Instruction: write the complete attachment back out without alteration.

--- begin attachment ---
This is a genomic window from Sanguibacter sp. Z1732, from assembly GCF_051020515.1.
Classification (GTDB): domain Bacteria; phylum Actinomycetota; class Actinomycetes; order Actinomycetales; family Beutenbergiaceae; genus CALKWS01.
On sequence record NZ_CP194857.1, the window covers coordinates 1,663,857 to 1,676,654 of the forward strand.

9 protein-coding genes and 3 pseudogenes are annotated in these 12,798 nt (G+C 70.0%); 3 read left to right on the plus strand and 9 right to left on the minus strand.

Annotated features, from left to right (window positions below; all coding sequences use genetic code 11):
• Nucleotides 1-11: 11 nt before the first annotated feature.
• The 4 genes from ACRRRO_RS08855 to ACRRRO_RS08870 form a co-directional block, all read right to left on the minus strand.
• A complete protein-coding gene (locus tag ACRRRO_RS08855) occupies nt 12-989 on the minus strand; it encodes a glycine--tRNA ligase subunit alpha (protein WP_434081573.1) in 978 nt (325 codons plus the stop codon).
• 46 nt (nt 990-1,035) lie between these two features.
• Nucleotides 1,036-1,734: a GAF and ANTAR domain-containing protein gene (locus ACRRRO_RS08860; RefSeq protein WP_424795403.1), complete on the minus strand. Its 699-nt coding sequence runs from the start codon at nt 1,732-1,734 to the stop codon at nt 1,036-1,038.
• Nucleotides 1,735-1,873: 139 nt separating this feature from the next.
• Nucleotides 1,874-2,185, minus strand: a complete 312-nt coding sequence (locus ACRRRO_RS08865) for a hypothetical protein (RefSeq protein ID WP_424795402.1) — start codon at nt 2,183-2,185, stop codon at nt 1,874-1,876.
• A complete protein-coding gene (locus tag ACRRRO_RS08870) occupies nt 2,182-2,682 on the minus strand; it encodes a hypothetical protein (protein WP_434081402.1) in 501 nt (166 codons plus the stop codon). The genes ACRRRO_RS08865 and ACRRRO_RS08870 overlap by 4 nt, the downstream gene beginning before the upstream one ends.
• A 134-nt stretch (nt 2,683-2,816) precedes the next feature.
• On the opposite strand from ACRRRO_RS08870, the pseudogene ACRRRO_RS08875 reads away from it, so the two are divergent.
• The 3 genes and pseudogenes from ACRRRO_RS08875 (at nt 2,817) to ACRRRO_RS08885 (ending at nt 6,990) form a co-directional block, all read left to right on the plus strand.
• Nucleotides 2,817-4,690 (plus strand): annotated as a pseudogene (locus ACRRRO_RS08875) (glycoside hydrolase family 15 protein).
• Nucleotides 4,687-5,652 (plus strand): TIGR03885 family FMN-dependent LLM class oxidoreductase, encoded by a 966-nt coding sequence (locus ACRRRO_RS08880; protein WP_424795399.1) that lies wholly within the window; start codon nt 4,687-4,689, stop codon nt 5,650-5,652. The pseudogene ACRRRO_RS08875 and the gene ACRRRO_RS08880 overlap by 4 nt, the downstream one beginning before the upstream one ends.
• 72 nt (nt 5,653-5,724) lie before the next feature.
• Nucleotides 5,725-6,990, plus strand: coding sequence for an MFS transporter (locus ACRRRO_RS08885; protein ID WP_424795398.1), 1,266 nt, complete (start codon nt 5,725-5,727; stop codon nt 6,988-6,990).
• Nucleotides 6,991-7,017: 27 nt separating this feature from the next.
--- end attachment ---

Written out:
This is a genomic window from Sanguibacter sp. Z1732, from assembly GCF_051020515.1.
Classification (GTDB): domain Bacteria; phylum Actinomycetota; class Actinomycetes; order Actinomycetales; family Beutenbergiaceae; genus CALKWS01.
On sequence record NZ_CP194857.1, the window covers coordinates 1,663,857 to 1,676,654 of the forward strand.

9 protein-coding genes and 3 pseudogenes are annotated in these 12,798 nt (G+C 70.0%); 3 read left to right on the plus strand and 9 right to left on the minus strand.

Annotated features, from left to right (window positions below; all coding sequences use genetic code 11):
• Nucleotides 1-11: 11 nt before the first annotated feature.
• The 4 genes from ACRRRO_RS08855 to ACRRRO_RS08870 form a co-directional block, all read right to left on the minus strand.
• A complete protein-coding gene (locus tag ACRRRO_RS08855) occupies nt 12-989 on the minus strand; it encodes a glycine--tRNA ligase subunit alpha (protein WP_434081573.1) in 978 nt (325 codons plus the stop codon).
• 46 nt (nt 990-1,035) lie between these two features.
• Nucleotides 1,036-1,734: a GAF and ANTAR domain-containing protein gene (locus ACRRRO_RS08860; RefSeq protein WP_424795403.1), complete on the minus strand. Its 699-nt coding sequence runs from the start codon at nt 1,732-1,734 to the stop codon at nt 1,036-1,038.
• Nucleotides 1,735-1,873: 139 nt separating this feature from the next.
• Nucleotides 1,874-2,185, minus strand: a complete 312-nt coding sequence (locus ACRRRO_RS08865) for a hypothetical protein (RefSeq protein ID WP_424795402.1) — start codon at nt 2,183-2,185, stop codon at nt 1,874-1,876.
• A complete protein-coding gene (locus tag ACRRRO_RS08870) occupies nt 2,182-2,682 on the minus strand; it encodes a hypothetical protein (protein WP_434081402.1) in 501 nt (166 codons plus the stop codon). The genes ACRRRO_RS08865 and ACRRRO_RS08870 overlap by 4 nt, the downstream gene beginning before the upstream one ends.
• A 134-nt stretch (nt 2,683-2,816) precedes the next feature.
• On the opposite strand from ACRRRO_RS08870, the pseudogene ACRRRO_RS08875 reads away from it, so the two are divergent.
• The 3 genes and pseudogenes from ACRRRO_RS08875 (at nt 2,817) to ACRRRO_RS08885 (ending at nt 6,990) form a co-directional block, all read left to right on the plus strand.
• Nucleotides 2,817-4,690 (plus strand): annotated as a pseudogene (locus ACRRRO_RS08875) (glycoside hydrolase family 15 protein).
• Nucleotides 4,687-5,652 (plus strand): TIGR03885 family FMN-dependent LLM class oxidoreductase, encoded by a 966-nt coding sequence (locus ACRRRO_RS08880; protein WP_424795399.1) that lies wholly within the window; start codon nt 4,687-4,689, stop codon nt 5,650-5,652. The pseudogene ACRRRO_RS08875 and the gene ACRRRO_RS08880 overlap by 4 nt, the downstream one beginning before the upstream one ends.
• 72 nt (nt 5,653-5,724) lie before the next feature.
• Nucleotides 5,725-6,990, plus strand: coding sequence for an MFS transporter (locus ACRRRO_RS08885; protein ID WP_424795398.1), 1,266 nt, complete (start codon nt 5,725-5,727; stop codon nt 6,988-6,990).
• Nucleotides 6,991-7,017: 27 nt separating this feature from the next.